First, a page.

As a Support team, we aim for an ambitious average First Response Time (FRT) target of under 3 hours and a C-Sat happiness rating of 90% or above. Whilst these metrics are used to track how well we do as a Support team, we cover much more ground for our customers beyond just responding in a timely and friendly manner.
Marvel’s Support team is made up of smart people with backgrounds and interests in diverse disciplines including graphic and product design, UX, illustration, QA, open data and programming.
In this post, I’ll be talking about bug fixing, one of the ways we’ve been involved in development and how this positively impacts the support we provide to our customers.
Like many product engineering teams, ours work in fortnightly agile sprints. Sprints usually consist of feature building, but also bug fixing and infrastructure maintenance/improvement. A balance is needed between these areas to keep pushing the product forward in a way that is inline with Marvel‘s vision, our customer’s expectations and to keep the product running soundly and bug free.
As with all software products, it’s inevitable that our customers will occasionally find bugs. In order to keep with the equilibrium we described above, we prioritise our bugs with a simple matrix. Bugs are ranked accordingly and wait in line to be included in an active sprint. For highest priority bugs, customers can expect a fix within a single day, everything else within 2 weeks or longer.
Our bug turnaround is pretty high, which is cool! However, there will always be a few of those low priority bugs that keep getting pushed to the back of the line by higher impact bugs. Whilst, this is necessary to keep the product moving forward and running smoothly, if you are a customer that has reported one of these bugs, it can become a little frustrating.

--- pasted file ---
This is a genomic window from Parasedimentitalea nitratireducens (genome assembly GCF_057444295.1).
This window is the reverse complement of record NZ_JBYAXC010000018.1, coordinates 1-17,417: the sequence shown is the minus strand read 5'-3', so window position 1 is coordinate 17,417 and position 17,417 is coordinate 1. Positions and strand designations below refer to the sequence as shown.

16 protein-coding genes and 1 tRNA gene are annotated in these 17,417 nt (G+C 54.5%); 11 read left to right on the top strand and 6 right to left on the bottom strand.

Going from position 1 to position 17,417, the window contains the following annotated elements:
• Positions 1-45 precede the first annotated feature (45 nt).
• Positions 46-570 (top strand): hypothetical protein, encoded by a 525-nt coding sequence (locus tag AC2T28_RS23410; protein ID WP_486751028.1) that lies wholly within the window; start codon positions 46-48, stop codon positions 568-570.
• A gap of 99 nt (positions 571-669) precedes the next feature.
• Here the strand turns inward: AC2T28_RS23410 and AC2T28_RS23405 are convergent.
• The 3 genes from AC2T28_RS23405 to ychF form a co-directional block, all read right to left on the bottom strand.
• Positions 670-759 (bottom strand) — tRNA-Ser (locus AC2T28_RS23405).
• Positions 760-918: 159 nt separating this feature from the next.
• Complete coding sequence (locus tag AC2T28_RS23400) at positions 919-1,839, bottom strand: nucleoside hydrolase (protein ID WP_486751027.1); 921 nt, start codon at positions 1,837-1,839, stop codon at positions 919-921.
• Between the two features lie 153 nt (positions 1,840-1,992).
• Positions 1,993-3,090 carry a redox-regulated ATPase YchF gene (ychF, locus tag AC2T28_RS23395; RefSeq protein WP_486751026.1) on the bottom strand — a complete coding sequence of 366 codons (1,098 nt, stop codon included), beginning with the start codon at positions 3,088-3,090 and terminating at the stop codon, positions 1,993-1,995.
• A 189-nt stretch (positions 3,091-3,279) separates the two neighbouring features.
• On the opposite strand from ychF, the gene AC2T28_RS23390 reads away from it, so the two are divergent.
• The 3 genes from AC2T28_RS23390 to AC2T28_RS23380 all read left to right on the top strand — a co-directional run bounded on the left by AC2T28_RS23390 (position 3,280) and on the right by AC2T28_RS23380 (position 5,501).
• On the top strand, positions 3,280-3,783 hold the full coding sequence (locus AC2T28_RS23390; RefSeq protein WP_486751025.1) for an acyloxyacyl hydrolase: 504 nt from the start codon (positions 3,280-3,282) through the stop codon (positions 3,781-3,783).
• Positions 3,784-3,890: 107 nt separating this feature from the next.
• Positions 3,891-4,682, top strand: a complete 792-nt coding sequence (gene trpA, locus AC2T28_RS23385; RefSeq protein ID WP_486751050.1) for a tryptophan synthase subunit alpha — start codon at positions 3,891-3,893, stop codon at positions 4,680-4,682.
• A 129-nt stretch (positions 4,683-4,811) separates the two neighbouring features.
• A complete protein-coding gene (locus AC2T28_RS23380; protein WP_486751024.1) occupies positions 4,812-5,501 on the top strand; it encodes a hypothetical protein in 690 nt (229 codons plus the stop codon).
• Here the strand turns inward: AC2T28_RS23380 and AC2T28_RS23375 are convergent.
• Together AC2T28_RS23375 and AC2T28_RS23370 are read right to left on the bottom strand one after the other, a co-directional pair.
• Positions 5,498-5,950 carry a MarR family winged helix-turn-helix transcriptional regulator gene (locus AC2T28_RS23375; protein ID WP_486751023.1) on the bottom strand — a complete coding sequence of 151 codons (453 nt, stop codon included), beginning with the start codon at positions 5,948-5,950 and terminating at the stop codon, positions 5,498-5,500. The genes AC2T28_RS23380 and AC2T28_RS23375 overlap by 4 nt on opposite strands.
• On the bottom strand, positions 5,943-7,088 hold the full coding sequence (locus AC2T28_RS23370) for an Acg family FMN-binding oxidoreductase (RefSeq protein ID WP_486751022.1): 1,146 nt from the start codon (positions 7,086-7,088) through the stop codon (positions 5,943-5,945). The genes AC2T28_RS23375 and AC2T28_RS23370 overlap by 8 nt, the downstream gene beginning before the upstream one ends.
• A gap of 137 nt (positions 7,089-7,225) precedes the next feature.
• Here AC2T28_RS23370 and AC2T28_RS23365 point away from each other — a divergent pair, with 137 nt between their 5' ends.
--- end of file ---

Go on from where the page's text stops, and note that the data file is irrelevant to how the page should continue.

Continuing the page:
One of the most satisfying ways I’ve been able to apply programming to Marvel Support is by fixing low hanging, low priority simple bugs. These bug fixes may not have a massive impact across the whole of Marvel’s user base but can absolutely make the world of difference to the single customer who reported it.
For example, a recent ticket was opened by a customer who found that their Spotify embed code was being rejected in Marvel’s editor. The feedback Marvel gave was that the HTML was incorrect. To explore further, I asked the customer to send me the HTML they were trying to embed. The code looked fine but threw the same error when I tried to use it within my own Marvel project.
I decided to check the subdomain “open.spotify.com” in the HTML code against the subdomain Marvel was expecting. Alas, the issue was found. We were looking for a match on the subdomain “embed.spotify.com”. It appeared Spotify had updated this their end, and we as a product that supports HTML from Spotify, needed to update our codebase to match. So I did just that, and deployed the fix. I was able to let the customer know within the same day that the issue had been resolved for them. Another happy and returning Marvel customer!
This is but a single example of how the Marvel Support team are empowered to fix an issue before it reaches development – saving valuable engineering sprint time.
By trusting our team with access to Marvel’s codebase, we mould the traditional perception of how we define “Customer Support”. Our priority is always our customers, but achieving good FRT and C-Sat statistics allows us the flexibility to extend our service and take support one step further.
You can read more about how you can bring your prototype to life using embeds here.